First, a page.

Regression weighted by variable Z vs including Z as a control variable

I want to understand the relationship between X and Y, with a control variable Z. What are the differences (in assumption, interpretation of $$\beta$$, etc) between (1) the regression model of $$Y = \beta X + Z$$, and (2) the weighted regression model $$Y = \beta X$$ weighted by Z?

Ok, this question could be a bit clearer, because people talk about weighted regression in multiple senses. I'm going to guess you mean probability weights, in some sort of inverse-probability-of-treatment sense.

If you are talking linear regression, there's not a lot of difference. Write $$\beta_R$$ for the $$\beta$$ in $$E[Y]=\beta_R X$$ where $$X$$ is independent of $$Z$$ (ie randomised). Fitting $$E[Y]=\beta X$$ with weights $$1/\pi_i$$ where $$\pi_i=P(X=x|Z=z)$$ and fitting $$E[Y]=\beta X+\gamma Z$$ will both estimate $$\beta_R$$ if there are no unmeasured confounders and $$X$$ does not affect $$Z$$. Under much weaker assumptions, the two will estimate the same parameter, though it will no longer have a causal interpretation.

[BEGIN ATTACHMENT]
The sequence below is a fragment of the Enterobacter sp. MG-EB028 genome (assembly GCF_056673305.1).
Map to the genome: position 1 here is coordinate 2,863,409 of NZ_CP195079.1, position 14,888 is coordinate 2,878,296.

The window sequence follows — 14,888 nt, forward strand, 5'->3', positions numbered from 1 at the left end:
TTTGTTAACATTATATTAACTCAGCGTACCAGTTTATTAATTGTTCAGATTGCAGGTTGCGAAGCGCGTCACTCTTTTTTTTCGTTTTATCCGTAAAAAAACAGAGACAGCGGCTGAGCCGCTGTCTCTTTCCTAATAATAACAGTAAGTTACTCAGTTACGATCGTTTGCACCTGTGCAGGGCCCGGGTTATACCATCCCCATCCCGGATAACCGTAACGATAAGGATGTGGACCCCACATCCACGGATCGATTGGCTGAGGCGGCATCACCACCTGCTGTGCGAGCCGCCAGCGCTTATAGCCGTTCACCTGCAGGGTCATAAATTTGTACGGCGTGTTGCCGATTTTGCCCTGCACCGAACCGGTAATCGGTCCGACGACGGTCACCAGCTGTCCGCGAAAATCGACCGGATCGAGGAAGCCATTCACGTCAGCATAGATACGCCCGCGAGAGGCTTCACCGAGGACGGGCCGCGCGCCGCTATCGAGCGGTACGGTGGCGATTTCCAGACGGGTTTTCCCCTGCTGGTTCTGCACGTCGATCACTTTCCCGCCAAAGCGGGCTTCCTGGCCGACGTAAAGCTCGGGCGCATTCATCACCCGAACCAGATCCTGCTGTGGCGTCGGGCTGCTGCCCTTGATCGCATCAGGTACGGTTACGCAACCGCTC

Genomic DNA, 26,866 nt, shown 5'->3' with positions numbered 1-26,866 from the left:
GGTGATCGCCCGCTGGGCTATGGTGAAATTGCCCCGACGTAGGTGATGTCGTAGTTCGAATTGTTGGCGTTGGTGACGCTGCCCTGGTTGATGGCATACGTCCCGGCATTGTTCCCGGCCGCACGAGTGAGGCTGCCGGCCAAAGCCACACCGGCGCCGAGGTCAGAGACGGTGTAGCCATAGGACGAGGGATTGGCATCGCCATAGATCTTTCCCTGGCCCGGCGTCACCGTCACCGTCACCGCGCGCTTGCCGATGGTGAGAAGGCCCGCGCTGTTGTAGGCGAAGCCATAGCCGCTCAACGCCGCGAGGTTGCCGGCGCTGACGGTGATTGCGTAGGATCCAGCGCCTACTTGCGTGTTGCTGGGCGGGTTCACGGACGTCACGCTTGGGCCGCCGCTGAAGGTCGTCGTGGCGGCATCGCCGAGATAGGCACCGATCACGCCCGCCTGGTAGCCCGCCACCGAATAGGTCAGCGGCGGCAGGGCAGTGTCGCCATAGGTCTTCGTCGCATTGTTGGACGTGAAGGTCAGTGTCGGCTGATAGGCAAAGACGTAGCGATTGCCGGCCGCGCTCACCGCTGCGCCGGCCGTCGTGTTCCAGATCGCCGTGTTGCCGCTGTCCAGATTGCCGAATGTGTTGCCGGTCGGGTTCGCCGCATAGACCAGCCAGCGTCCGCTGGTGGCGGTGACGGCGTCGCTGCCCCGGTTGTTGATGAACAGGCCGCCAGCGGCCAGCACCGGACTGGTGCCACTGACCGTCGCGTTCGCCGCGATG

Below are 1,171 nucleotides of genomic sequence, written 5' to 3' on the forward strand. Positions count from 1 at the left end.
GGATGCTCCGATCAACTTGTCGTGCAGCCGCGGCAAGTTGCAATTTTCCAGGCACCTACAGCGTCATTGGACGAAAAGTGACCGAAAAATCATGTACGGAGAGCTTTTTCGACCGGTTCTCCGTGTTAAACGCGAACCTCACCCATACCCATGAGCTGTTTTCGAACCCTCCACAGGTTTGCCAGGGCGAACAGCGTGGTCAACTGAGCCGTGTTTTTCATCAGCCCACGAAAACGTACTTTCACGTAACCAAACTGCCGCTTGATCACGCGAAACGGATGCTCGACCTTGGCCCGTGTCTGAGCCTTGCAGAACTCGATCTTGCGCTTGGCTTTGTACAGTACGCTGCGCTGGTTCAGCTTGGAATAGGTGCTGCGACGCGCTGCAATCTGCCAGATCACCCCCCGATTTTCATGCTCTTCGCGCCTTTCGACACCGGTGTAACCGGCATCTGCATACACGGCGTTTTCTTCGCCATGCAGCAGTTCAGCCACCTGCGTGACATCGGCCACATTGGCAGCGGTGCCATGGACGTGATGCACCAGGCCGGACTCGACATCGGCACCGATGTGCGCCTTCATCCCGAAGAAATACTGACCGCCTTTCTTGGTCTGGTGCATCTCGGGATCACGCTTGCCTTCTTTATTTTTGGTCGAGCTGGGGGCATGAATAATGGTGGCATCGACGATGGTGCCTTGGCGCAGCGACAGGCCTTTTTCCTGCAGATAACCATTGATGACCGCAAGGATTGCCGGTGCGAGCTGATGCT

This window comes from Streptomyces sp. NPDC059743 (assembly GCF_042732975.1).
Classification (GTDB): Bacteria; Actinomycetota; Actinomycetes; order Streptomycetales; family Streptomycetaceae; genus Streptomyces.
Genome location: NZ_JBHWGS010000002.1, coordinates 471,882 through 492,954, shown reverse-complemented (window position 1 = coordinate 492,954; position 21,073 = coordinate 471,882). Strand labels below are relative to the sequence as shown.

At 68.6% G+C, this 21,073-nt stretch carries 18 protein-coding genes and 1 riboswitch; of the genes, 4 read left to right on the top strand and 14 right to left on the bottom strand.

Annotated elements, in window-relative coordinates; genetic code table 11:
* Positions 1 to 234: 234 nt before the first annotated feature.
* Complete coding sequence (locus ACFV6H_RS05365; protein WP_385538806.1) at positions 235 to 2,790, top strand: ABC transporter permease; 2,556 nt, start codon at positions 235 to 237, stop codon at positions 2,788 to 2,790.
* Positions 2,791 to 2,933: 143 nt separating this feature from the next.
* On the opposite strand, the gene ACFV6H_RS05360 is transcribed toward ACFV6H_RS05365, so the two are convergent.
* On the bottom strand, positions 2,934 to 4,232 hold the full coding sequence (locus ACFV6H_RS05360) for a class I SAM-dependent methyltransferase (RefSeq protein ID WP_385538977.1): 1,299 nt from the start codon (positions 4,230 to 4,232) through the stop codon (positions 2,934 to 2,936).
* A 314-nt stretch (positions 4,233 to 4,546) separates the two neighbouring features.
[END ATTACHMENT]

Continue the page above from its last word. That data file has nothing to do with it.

However, the variances of the two estimators will be different. If $$Z$$ is strongly correlated with $$Y$$ conditional on $$X$$, then adjusting for $$Z$$ in the model will reduce the residual variance and lead to more precise estimates of $$\beta$$ than you get with weighting. (It's possible to adjust the weights and recover this extra information in the weighted estimator using a more complicated technique called calibration of weights)

Everything is a bit different if you have logistic regression (or anything other than linear or log-linear regression), because then the true values of the adjusted and weighted $$\beta$$ are different, a phenomenon called non-collapsibility. In logistic regression, the adjusted one is further from zero. (They will be in the same direction.)

It's still true that you gain something by adjusting for $$Z$$, but what you gain is a bit harder to specify precisely, because the target parameters are different and it's no longer meaningful to just compare their standard errors. One straightforward aspect of what you gain is that the power for testing $$\beta=0$$ is greater when you adjust than when you weight (but nowhere near as impressively as is possible in linear regression)